W-S bond issue funds to generate police department improvements

W-S bond issue funds to generate police department improvements
February 19
00:00 2015
(Above: Photo by Todd Luck– On Feb. 1, Winston-Salem City Council voted 5-3 to grant Southeast Plaza’s owner $825,500 to make improvements it says will help attract higher quality businesses.)

District office, funds for homes and businesses are scheduled for East Winston

The impact of the recently approved bond issue on East Winston was the topic of a town hall meeting held by City Council Member Derwin Montgomery last week at Parkview Church of God.

He told his constituents that money will be coming to the ward to help fix up homes and businesses. Numerous other projects, such as expansion at Winston Lake Park, renovations at Happy Hill Park, a new gym at Sedge Garden Recreation Center, and  a new police district office are in the planning stages. Montgomery said some projects may see construction begin in as little as six to eight months.

Assistant City Manager Ben Rowe said that a Citizens Bond Oversight Committee will soon be appointed and a website should launch in late March that will let citizens track bond projects.

“You’ll actually see a map of the city with all eight wards,” said Rowe. “You can click on any ward and it’ll bring up all the projects that have been authorized for that particular ward and then the individual can actually click on a specific project to see how much money has been authorized for the project and the status of the project: whether it’s still in the design phase, whether it’s under construction or, eventually, if it’s been concluded.

In November, voters approved five bond issues totaling $139.2 million for economic development, housing/neighborhood development, public safety, recreation and streets/sidewalks. One big change coming out of the bond issues is the creation of three district offices for the Winston-Salem Police Department. The department is currently housed in the Public Safety Center, which is getting a $10 million renovation with bond money.

Built in 1984 when the department had 263 officers, Police Chief Barry Rountree said the center is now “busting at the seams” with the current 559 officers.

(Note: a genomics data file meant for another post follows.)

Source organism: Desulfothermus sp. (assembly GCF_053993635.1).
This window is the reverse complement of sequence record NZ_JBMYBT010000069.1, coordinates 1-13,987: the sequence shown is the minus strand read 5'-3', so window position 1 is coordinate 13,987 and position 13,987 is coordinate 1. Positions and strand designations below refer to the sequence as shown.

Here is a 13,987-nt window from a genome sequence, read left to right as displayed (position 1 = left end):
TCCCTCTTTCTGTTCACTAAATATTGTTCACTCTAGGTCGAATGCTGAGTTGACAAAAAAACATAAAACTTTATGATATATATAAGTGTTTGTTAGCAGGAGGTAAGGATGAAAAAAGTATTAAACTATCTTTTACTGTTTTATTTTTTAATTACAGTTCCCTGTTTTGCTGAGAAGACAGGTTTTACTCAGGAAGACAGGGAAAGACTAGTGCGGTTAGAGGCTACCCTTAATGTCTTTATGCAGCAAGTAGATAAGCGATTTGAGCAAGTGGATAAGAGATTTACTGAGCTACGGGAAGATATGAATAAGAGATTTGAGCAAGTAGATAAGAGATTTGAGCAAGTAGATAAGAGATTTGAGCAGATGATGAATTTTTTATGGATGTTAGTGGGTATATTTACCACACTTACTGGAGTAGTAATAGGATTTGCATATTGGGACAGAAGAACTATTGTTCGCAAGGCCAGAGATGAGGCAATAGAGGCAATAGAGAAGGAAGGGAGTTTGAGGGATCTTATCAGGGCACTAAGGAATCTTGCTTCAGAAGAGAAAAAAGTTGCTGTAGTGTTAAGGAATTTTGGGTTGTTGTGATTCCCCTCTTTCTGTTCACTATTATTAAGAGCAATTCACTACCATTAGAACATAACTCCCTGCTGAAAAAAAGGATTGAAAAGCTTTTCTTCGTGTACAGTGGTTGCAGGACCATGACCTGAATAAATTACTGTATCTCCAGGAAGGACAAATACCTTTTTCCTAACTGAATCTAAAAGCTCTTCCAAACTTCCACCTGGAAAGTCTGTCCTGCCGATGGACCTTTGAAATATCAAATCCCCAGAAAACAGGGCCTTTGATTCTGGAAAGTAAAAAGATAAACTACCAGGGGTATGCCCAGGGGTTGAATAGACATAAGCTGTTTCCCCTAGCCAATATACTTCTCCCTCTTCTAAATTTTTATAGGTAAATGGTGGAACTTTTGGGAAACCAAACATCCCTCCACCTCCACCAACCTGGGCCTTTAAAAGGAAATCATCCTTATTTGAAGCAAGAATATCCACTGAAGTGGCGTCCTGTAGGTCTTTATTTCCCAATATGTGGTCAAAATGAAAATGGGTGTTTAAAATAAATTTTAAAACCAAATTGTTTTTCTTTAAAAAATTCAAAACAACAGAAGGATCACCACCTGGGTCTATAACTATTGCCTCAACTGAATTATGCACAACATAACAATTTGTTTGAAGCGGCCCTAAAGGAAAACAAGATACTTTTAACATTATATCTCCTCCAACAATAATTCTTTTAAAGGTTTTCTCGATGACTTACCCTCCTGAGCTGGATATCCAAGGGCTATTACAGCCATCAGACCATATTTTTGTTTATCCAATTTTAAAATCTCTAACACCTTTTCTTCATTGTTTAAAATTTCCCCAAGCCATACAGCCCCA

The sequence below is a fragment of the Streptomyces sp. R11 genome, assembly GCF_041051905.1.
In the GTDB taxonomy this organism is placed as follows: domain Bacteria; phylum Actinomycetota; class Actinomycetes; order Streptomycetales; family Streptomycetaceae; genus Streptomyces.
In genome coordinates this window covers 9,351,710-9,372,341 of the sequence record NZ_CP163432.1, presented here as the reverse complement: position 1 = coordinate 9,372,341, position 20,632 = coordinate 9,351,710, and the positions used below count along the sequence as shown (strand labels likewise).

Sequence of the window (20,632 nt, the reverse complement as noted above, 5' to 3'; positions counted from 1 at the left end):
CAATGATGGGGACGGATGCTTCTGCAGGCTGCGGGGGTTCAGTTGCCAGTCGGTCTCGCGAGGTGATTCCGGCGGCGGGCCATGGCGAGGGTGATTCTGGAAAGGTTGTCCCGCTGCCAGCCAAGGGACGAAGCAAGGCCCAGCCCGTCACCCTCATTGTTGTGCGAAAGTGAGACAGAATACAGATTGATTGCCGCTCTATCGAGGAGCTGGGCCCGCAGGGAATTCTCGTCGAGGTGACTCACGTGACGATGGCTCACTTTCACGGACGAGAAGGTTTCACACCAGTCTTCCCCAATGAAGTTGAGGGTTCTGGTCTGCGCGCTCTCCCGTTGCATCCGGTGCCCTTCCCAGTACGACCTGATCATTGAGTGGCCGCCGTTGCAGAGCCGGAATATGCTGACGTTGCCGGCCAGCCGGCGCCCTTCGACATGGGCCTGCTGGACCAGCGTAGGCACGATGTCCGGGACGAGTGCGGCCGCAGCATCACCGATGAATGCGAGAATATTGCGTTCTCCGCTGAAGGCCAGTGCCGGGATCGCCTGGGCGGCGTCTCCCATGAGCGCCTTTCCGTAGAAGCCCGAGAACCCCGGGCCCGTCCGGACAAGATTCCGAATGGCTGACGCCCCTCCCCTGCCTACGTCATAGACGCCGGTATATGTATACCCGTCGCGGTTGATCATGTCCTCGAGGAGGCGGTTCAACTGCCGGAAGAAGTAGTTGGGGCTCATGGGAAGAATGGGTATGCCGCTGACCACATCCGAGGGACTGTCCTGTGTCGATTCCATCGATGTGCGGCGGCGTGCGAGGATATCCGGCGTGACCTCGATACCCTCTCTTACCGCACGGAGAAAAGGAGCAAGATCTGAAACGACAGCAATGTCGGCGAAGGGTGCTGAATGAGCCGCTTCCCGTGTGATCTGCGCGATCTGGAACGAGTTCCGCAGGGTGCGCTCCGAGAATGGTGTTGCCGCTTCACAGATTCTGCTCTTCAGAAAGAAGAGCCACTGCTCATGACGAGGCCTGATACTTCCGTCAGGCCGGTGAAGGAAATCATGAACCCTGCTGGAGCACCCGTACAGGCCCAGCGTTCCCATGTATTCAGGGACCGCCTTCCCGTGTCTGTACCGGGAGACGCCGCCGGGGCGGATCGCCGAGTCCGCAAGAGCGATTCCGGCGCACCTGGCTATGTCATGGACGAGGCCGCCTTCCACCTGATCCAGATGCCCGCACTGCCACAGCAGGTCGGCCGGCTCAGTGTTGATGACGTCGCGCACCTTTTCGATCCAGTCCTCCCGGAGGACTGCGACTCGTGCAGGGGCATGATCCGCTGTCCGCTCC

Just a couple miles from the church on Waughtown Street is where the first $2.5 million district office will be located. He said it could  be finished as soon as next year.

“By having district offices, it will allow the police officers to be in the community more,” said Rountree. “It’ll also improve public safety by having officers in the community, so that is a big plus for us.”

Also discussed was Revitalizing Urban Community Areas, or RUCA, which lends money as low interest or forgivable loans to businesses for the rehabilitation and improvements in selected distressed areas in the city.

The City Council is still deciding which areas will receive the $2 million in bond funds for new RUCA loans.

Some unfinished business of the last round of the program came up recently when Southeast Plaza Shopping Center recently asked the City Council for more financial assistance. Initial RUCA improvements to the plaza included repaving the parking lot, improvements to the facade and rehabilitating areas in the back of the plaza now occupied by businesses.

On Feb. 1, the council voted 5-3 to grant the plaza owner $825,500 to make improvements it says will help attract higher quality businesses.

The money is a combination of loan forgiveness and funds from sweepstakes business license fees.

Montgomery said it was a good investment, since he considers Southeast Plaza one of the most successful RUCA sites, because of its transformation and the amount of private investment that’s occurred.

“For me, sometimes when you’re looking at distressed areas, areas that are in need of assistance, it takes a little bit more than you have available to push that area where it can be truly sustainable,” he said.

Montgomery said in the new round of RUCA there will be more oversight and more attention to the long-term needs for each site.

Also in the bond issues is $4 million for Transforming Urban Residential Neighborhoods, or TURN, which will provide financial assistance to rehabilitate single-family, owner-occupied or investor-owned properties in heavily blighted areas.

TURN will be investing as much $800,000 in selected residential areas.

“The TURN program is not intended to defeat every issue that’s in a neighborhood,” said Montgomery. “Investing money in housing alone does not deal with a lot of systemic issues in neighbors, but this is part of a larger puzzle that works together to help begin to mend some of those issues we see in meetings and we see housing as a big part of that process.”

In addition to the voter-approved bond issues, upcoming renovations to Benton Convention Center and Union Station were funded with limited obligation bond money, which only required council approval and not a public vote.

Union Station, located in the East Ward beside Winston-Salem State University, is a former train station that was used for years as a garage before the city purchased it.

It is slated to become a local and regional bus hub, augmenting the nearby Clark Campbell Transportation Center downtown, and is eventually envisioned to be used for regional and long distance rail service.

The project is now in the engineer and architecture stage, which should last six to eight months, said Montgomery.

“It’s a very exciting project and one that’s been many, many years in the works,” Montgomery said.

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Todd Luck

Todd Luck

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